This is pretty interesting stuff!  See how the pros create custom storage boxes.  How could your family history heirlooms benefit from something like this? 

From a March 21, 2012 Press Release:
Washington, DC… The National Archives today is releasing its latest Inside the Vaults video short, Boxing our Treasures, which takes viewers inside the National Archives preservation lab to see how archival treasures are lovingly and carefully housed in custom-made encasements. The three-minute video is part of the ongoing “Inside the Vaults” series and can be viewed on the National Archives YouTube channel:
National Archives senior conservator Gail Harriman explains the importance of such custom-made boxing:  “About 60% of the holdings require some level of preservation.  A great deal of that can be solved by proper housing.”  A custom box, what Harriman calls a “microenvironment,” is a common preservation strategy.
Viewers get special access to the preservation lab at the National Archives where specialists construct custom boxes for items as varied as a Cold War-era pistol and a 1761 Indian treaty.   The boxes can be simple affairs, built to house a book – or extremely complex, holding multiple, related items in multi-chambered constructions.
Background on “Inside the Vaults”
“Inside the Vaults” is part of the ongoing effort by the National Archives to make its collections, stories, and accomplishments more accessible to the public. “Inside the Vaults” gives voice to Archives staff and users, highlights new and exciting finds at the Archives, and reports on complicated and technical subjects in easily understandable presentations.  

Watch the video below:

Learn How to Use the British Newspaper Archive for Family History Research

Click here to Listen at the Website
The recently launched British Newspapers Archive (BNA) database has over 200 UK newspapers, published from 1700-1950, and over 3 million pages – and is growing daily. It's a wonderful genealogy resource collection for anyone interested in their British family history.

Ed King has worked for the British Library since 1975. He is currently head of Newspaper Collections at the library. Since 2004, he has been involved with projects to digitise older newspapers in the library’s collections. He has been working with many colleagues to realise the British Newspaper Archive, launched late in 2011.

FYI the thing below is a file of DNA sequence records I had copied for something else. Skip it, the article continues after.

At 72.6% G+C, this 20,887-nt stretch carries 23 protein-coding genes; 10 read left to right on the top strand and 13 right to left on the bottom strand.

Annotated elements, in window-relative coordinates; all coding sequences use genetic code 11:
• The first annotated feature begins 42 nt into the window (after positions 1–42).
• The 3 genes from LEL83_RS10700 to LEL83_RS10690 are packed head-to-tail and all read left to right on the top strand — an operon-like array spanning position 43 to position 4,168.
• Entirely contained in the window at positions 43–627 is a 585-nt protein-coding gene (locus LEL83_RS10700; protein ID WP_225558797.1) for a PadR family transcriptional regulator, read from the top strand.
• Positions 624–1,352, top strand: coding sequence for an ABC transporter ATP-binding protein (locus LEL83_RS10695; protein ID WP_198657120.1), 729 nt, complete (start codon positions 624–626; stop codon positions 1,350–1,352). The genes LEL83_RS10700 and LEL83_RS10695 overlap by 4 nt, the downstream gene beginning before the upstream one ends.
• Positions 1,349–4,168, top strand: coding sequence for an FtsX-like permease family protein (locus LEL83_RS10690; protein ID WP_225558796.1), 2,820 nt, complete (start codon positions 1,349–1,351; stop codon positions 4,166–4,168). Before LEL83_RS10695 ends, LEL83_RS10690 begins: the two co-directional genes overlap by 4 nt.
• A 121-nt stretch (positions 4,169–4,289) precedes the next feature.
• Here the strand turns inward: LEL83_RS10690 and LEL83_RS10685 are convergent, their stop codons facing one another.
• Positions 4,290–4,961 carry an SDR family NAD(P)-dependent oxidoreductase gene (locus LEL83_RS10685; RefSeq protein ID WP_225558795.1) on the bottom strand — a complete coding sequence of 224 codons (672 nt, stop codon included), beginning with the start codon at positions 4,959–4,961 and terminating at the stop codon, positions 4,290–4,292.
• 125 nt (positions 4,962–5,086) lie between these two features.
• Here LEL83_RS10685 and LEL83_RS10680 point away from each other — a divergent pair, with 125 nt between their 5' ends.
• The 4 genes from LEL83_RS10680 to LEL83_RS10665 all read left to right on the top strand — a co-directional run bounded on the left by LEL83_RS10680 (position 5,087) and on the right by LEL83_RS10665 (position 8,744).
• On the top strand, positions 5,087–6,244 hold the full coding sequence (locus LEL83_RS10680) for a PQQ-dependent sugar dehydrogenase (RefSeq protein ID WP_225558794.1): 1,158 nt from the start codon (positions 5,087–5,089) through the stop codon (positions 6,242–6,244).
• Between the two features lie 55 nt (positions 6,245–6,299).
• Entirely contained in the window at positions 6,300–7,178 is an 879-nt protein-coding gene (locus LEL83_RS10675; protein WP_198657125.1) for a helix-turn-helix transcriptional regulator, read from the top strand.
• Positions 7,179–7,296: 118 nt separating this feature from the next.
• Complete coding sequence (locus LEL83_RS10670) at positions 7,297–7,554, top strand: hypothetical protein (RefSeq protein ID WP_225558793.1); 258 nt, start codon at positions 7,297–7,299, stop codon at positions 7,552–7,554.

Click the link to listen to Mr. King discuss the value of newspapers, which are often the only place where information about local people and events are published. In this talk he gives practical examples from newspapers in the collection. Also covered briefly are some of the non-UK older digitized newspaper databases available.

Learn more about how to use newspapers for genealogy research from my new book How to Find Your Family History in Newspapers, available now at You'll get a proven research process and high tech tips for tracking down exactly the newspapers you are after.

Live Webcast of 1940 Census Opening Event April 2

National Archives Launches 1940 Census April 2 Online at
Live webcast of Opening Event, 8:30 A.M. EDT
Follow the 1940 Census on Twitter (using hashtag #1940census), FacebookTumblrFlickr, and YouTube, and subscribe to our blogs: NARAtions and Prologue: Pieces of History. The launch event is open to the media and to a limited number of members of the public on a first come, first served basis, by emailing

This video provides a “behind-the-scenes” look at staff preparations and gives viewers tips on how to access the 1940 census data: